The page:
Show simple item record

dc.contributor.authorArnesen, Thomaseng
dc.identifier.citationPLoS Biology 9(5): e1001074en
dc.description.abstractProtein N-terminal acetylation is a major modification of eukaryotic proteins. Its functional implications include regulation of protein–protein interactions and targeting to membranes, as demonstrated by studies of a handful of proteins. Fifty years after its discovery, a potential general function of the N-terminal acetyl group carried by thousands of unique proteins remains enigmatic. However, recent functional data suggest roles for N-terminal acetylation as a degradation signal and as a determining factor for preventing protein targeting to the secretory pathway, thus highlighting N-terminal acetylation as a major determinant for the life and death of proteins. These contributions represent new and intriguing hypotheses that will guide the research in the years to come.en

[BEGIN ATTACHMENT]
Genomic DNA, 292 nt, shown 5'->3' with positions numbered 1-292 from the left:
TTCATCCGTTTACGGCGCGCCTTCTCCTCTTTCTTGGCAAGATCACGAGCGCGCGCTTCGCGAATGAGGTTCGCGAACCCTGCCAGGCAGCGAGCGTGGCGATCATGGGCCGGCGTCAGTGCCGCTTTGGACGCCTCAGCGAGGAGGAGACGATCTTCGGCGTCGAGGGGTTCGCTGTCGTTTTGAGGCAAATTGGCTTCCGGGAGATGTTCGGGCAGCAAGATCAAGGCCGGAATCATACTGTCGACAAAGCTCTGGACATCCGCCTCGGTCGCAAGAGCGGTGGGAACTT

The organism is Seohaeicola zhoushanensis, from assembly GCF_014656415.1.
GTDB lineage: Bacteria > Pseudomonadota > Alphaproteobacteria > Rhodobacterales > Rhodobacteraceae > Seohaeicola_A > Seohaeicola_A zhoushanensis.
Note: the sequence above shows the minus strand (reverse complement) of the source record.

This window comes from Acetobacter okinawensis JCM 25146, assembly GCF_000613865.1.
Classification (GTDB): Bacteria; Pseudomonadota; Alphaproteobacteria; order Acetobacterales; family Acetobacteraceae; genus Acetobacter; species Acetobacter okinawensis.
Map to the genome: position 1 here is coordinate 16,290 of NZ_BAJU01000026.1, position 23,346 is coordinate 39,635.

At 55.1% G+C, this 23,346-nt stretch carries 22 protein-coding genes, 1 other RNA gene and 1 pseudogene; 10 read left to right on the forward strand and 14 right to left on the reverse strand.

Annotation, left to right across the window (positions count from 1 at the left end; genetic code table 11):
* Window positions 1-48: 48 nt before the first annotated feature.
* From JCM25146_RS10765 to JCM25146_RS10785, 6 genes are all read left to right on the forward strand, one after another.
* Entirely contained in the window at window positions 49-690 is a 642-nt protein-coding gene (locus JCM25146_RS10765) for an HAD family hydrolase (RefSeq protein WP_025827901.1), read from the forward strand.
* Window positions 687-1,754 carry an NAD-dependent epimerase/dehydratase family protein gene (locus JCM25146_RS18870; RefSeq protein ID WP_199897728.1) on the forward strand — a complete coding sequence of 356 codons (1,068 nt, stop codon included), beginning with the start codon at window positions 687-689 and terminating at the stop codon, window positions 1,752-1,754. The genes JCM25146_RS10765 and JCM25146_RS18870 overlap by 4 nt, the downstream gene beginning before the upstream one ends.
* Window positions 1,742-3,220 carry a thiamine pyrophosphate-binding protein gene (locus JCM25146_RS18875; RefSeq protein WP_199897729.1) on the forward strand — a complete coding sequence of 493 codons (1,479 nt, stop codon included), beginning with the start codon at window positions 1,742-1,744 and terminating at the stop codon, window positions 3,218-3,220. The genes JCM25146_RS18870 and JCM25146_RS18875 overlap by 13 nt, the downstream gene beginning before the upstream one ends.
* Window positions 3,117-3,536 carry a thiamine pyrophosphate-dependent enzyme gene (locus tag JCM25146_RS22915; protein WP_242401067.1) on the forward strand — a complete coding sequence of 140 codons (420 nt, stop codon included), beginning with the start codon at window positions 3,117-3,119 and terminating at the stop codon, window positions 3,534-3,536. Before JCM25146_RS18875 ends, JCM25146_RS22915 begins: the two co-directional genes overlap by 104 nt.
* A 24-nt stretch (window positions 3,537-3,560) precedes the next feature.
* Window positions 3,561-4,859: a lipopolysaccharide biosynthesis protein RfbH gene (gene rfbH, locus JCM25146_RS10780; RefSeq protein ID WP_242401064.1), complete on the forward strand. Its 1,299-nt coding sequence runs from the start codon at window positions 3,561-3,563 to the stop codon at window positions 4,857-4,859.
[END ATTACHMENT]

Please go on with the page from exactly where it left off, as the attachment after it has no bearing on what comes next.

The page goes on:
dc.publisherPublic Library of Scienceeng
dc.rightsAttribution CC BYeng
dc.titleTowards a Functional Understanding of Protein NTerminal Acetylationeng
dc.typePeer reviewedeng
dc.typeJournal articleeng
dc.subject.nsiVDP::Mathematics and natural science: 400::Basic biosciences: 470eng
dc.rights.holderCopyright 2011 Thomas Arnesen
bora.peerreviewedPeer reviewedeng

Files in this item


This item appears in the following Collection(s)

Show simple item record

Attribution CC BY
Except where otherwise noted, this item's license is described as Attribution CC BY